I'll always be a traveler — my livelihood depends on it — but one of the beauties of travel is that it allows you to bring stillness into the motion and the commotion of the world. I once got on a plane in Frankfurt, Germany, and a young German woman came down and sat next to me and engaged me in a very friendly conversation for about 30 minutes, and then she just turned around and sat still for 12 hours. She didn't once turn on her video monitor, she never pulled out a book, she didn't even go to sleep, she just sat still, and something of her clarity and calm really imparted itself to me. I've noticed more and more people taking conscious measures these days to try to open up a space inside their lives. Some people go to black-hole resorts where they'll spend hundreds of dollars a night in order to hand over their cell phone and their laptop to the front desk on arrival. Some people I know, just before they go to sleep, instead of scrolling through their messages or checking out YouTube, just turn out the lights and listen to some music, and notice that they sleep much better and wake up much refreshed. I was once fortunate enough to drive into the high, dark mountains behind Los Angeles, where the great poet and singer and international heartthrob Leonard Cohen was living and working for many years as a full-time monk in the Mount Baldy Zen Center. And I wasn't entirely surprised when the record that he released at the age of 77, to which he gave the deliberately unsexy title of "Old Ideas," went to number one in the charts in 17 nations in the world, hit the top five in nine others. Something in us, I think, is crying out for the sense of intimacy and depth that we get from people like that. who take the time and trouble to sit still. And I think many of us have the sensation, I certainly do, that we're standing about two inches away from a huge screen, and it's noisy and it's crowded and it's changing with every second, and that screen is our lives. And it's only by stepping back, and then further back, and holding still, that we can begin to see what the canvas means and to catch the larger picture. And a few people do that for us by going nowhere.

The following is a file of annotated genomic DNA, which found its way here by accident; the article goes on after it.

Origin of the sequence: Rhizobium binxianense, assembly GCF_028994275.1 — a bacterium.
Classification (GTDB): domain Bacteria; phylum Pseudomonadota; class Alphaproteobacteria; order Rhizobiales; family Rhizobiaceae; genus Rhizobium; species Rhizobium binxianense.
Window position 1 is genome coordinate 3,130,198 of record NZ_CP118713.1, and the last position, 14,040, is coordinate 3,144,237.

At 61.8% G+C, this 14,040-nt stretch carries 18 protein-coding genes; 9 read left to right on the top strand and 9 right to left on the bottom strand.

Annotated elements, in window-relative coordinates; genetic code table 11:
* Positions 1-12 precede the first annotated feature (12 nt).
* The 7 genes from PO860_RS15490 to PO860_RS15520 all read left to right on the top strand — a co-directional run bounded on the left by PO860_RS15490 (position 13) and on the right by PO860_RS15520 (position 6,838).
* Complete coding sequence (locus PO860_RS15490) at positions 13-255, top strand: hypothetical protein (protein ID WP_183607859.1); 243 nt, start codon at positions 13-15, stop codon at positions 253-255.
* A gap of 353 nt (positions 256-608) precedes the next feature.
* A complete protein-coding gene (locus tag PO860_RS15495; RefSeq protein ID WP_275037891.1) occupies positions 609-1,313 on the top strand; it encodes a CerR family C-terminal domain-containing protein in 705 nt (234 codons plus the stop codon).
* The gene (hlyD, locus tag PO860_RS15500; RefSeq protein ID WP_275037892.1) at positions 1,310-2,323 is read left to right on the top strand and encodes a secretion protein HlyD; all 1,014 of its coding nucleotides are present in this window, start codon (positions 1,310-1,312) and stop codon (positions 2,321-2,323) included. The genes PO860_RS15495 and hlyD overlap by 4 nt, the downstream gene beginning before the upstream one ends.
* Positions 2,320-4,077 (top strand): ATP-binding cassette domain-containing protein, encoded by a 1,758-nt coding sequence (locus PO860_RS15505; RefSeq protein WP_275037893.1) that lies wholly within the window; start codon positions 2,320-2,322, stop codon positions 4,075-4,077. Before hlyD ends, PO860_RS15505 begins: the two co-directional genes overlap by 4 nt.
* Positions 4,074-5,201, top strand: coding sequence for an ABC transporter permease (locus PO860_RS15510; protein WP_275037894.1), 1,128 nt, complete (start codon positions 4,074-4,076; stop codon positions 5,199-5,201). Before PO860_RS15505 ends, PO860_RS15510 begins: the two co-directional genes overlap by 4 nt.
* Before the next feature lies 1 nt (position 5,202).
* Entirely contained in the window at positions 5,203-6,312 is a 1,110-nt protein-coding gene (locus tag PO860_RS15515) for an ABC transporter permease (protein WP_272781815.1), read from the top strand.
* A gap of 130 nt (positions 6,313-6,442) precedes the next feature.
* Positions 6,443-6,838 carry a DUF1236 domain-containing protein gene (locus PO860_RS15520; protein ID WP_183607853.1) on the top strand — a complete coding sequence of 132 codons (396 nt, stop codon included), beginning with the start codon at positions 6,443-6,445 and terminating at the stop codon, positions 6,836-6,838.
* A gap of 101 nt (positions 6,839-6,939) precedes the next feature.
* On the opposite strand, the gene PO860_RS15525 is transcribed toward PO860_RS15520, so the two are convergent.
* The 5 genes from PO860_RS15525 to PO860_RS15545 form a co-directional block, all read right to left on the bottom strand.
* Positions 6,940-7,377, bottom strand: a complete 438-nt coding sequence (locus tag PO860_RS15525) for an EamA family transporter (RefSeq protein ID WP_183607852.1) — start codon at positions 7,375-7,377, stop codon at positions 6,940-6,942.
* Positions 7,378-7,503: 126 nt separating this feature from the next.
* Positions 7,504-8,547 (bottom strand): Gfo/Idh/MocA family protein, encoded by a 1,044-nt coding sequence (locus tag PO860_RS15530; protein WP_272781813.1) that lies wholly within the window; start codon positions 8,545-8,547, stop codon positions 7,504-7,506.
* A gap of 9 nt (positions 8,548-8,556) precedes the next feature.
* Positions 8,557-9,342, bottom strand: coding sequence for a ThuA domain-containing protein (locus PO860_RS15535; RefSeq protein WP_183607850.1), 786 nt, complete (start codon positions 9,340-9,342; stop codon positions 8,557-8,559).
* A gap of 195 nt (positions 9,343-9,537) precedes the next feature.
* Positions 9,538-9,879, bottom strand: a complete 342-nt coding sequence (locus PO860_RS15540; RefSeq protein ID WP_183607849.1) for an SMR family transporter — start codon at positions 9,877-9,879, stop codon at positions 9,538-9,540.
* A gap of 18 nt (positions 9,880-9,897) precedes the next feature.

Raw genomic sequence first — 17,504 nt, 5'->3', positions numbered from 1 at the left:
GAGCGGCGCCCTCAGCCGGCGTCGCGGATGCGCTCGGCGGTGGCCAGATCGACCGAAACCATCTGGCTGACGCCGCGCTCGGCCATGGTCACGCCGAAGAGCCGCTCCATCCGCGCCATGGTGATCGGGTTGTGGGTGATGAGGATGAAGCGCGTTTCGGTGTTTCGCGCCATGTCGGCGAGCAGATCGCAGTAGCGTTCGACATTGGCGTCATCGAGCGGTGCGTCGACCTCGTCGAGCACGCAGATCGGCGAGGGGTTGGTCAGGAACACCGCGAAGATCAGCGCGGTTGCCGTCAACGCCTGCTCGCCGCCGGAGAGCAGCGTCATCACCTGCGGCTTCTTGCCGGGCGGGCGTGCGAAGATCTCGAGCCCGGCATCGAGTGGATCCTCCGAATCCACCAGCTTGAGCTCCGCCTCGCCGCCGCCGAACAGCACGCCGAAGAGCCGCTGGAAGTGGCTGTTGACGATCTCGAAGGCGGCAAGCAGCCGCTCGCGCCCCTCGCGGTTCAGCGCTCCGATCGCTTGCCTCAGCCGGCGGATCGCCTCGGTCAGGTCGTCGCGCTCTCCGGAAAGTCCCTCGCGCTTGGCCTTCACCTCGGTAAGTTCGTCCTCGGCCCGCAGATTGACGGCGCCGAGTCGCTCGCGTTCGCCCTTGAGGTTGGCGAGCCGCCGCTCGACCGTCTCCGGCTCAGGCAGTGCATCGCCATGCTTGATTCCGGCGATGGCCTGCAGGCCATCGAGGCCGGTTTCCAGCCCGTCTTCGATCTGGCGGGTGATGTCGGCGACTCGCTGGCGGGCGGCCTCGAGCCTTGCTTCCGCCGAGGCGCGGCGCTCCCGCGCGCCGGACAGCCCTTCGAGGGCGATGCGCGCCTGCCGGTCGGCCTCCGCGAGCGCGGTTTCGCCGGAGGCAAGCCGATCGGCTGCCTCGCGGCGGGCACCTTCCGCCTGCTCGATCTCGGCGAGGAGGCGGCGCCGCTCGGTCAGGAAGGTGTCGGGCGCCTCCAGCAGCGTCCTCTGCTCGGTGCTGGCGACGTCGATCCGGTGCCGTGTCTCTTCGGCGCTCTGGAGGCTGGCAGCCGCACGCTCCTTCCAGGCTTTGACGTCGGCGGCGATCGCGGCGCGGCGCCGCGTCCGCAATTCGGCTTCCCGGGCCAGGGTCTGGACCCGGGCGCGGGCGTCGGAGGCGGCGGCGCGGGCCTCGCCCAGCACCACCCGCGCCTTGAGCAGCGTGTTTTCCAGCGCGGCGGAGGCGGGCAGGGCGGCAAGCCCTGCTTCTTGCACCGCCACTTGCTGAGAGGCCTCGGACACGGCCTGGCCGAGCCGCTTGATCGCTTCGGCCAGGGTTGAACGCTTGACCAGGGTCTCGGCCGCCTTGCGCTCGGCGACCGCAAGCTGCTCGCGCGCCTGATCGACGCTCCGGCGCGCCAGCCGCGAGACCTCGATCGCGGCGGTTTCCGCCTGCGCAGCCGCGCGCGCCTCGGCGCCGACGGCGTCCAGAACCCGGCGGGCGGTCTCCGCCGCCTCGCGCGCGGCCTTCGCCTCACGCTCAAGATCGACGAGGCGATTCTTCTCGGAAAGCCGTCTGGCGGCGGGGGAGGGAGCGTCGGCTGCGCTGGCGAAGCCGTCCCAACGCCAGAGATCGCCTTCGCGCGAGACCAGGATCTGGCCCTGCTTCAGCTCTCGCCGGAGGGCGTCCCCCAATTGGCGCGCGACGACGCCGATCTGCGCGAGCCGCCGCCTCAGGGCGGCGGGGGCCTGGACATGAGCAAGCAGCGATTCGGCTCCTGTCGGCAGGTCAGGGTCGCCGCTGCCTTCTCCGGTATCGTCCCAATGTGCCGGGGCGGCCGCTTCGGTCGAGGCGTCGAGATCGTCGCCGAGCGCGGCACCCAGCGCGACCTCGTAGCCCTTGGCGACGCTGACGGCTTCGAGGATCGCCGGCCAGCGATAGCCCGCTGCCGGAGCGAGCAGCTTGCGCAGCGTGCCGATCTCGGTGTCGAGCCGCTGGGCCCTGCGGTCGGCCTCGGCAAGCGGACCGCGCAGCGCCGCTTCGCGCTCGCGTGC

So, in an age of acceleration, nothing can be more exhilarating than going slow. And in an age of distraction, nothing is so luxurious as paying attention. And in an age of constant movement, nothing is so urgent as sitting still. So you can go on your next vacation to Paris or Hawaii, or New Orleans; I bet you'll have a wonderful time. But, if you want to come back home alive and full of fresh hope, in love with the world, I think you might want to try considering going nowhere. Thank you. (Applause)